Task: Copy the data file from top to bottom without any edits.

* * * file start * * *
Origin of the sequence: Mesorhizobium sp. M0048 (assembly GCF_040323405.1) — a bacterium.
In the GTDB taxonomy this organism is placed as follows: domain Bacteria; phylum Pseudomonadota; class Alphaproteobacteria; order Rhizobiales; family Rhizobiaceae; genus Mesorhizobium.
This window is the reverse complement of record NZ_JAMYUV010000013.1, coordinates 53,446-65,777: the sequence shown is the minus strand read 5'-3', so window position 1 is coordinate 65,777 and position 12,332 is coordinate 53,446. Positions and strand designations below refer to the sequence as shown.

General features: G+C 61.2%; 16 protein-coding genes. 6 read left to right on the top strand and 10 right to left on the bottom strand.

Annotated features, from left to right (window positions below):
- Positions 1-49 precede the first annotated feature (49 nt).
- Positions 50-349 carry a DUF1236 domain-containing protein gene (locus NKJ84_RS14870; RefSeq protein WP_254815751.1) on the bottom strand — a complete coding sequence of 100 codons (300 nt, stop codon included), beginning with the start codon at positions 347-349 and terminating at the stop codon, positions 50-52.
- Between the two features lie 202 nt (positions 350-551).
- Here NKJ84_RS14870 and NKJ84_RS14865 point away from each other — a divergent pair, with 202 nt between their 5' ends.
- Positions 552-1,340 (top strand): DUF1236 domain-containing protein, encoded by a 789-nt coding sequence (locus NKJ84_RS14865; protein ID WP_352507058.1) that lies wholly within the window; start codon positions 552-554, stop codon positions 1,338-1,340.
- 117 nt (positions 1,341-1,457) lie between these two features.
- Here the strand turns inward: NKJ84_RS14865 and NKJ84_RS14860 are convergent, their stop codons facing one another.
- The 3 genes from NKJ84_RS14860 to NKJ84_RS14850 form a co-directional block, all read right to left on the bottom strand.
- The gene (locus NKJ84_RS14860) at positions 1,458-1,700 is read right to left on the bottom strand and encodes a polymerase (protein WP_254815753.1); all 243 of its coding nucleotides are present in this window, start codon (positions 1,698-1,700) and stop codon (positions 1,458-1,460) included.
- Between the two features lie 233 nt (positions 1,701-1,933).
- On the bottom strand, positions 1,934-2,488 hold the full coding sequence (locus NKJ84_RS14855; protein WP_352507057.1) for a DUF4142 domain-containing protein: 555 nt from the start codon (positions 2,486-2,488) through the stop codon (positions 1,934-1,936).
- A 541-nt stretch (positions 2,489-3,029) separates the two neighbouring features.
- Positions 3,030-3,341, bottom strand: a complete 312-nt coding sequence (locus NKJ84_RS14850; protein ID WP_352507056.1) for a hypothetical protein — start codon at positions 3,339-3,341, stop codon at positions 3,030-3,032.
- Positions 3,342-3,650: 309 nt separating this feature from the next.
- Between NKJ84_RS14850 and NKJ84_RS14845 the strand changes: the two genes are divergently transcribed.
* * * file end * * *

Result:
Origin of the sequence: Mesorhizobium sp. M0048 (assembly GCF_040323405.1) — a bacterium.
In the GTDB taxonomy this organism is placed as follows: domain Bacteria; phylum Pseudomonadota; class Alphaproteobacteria; order Rhizobiales; family Rhizobiaceae; genus Mesorhizobium.
This window is the reverse complement of record NZ_JAMYUV010000013.1, coordinates 53,446-65,777: the sequence shown is the minus strand read 5'-3', so window position 1 is coordinate 65,777 and position 12,332 is coordinate 53,446. Positions and strand designations below refer to the sequence as shown.

General features: G+C 61.2%; 16 protein-coding genes. 6 read left to right on the top strand and 10 right to left on the bottom strand.

Annotated features, from left to right (window positions below):
- Positions 1-49 precede the first annotated feature (49 nt).
- Positions 50-349 carry a DUF1236 domain-containing protein gene (locus NKJ84_RS14870; RefSeq protein WP_254815751.1) on the bottom strand — a complete coding sequence of 100 codons (300 nt, stop codon included), beginning with the start codon at positions 347-349 and terminating at the stop codon, positions 50-52.
- Between the two features lie 202 nt (positions 350-551).
- Here NKJ84_RS14870 and NKJ84_RS14865 point away from each other — a divergent pair, with 202 nt between their 5' ends.
- Positions 552-1,340 (top strand): DUF1236 domain-containing protein, encoded by a 789-nt coding sequence (locus NKJ84_RS14865; protein ID WP_352507058.1) that lies wholly within the window; start codon positions 552-554, stop codon positions 1,338-1,340.
- 117 nt (positions 1,341-1,457) lie between these two features.
- Here the strand turns inward: NKJ84_RS14865 and NKJ84_RS14860 are convergent, their stop codons facing one another.
- The 3 genes from NKJ84_RS14860 to NKJ84_RS14850 form a co-directional block, all read right to left on the bottom strand.
- The gene (locus NKJ84_RS14860) at positions 1,458-1,700 is read right to left on the bottom strand and encodes a polymerase (protein WP_254815753.1); all 243 of its coding nucleotides are present in this window, start codon (positions 1,698-1,700) and stop codon (positions 1,458-1,460) included.
- Between the two features lie 233 nt (positions 1,701-1,933).
- On the bottom strand, positions 1,934-2,488 hold the full coding sequence (locus NKJ84_RS14855; protein WP_352507057.1) for a DUF4142 domain-containing protein: 555 nt from the start codon (positions 2,486-2,488) through the stop codon (positions 1,934-1,936).
- A 541-nt stretch (positions 2,489-3,029) separates the two neighbouring features.
- Positions 3,030-3,341, bottom strand: a complete 312-nt coding sequence (locus NKJ84_RS14850; protein ID WP_352507056.1) for a hypothetical protein — start codon at positions 3,339-3,341, stop codon at positions 3,030-3,032.
- Positions 3,342-3,650: 309 nt separating this feature from the next.
- Between NKJ84_RS14850 and NKJ84_RS14845 the strand changes: the two genes are divergently transcribed.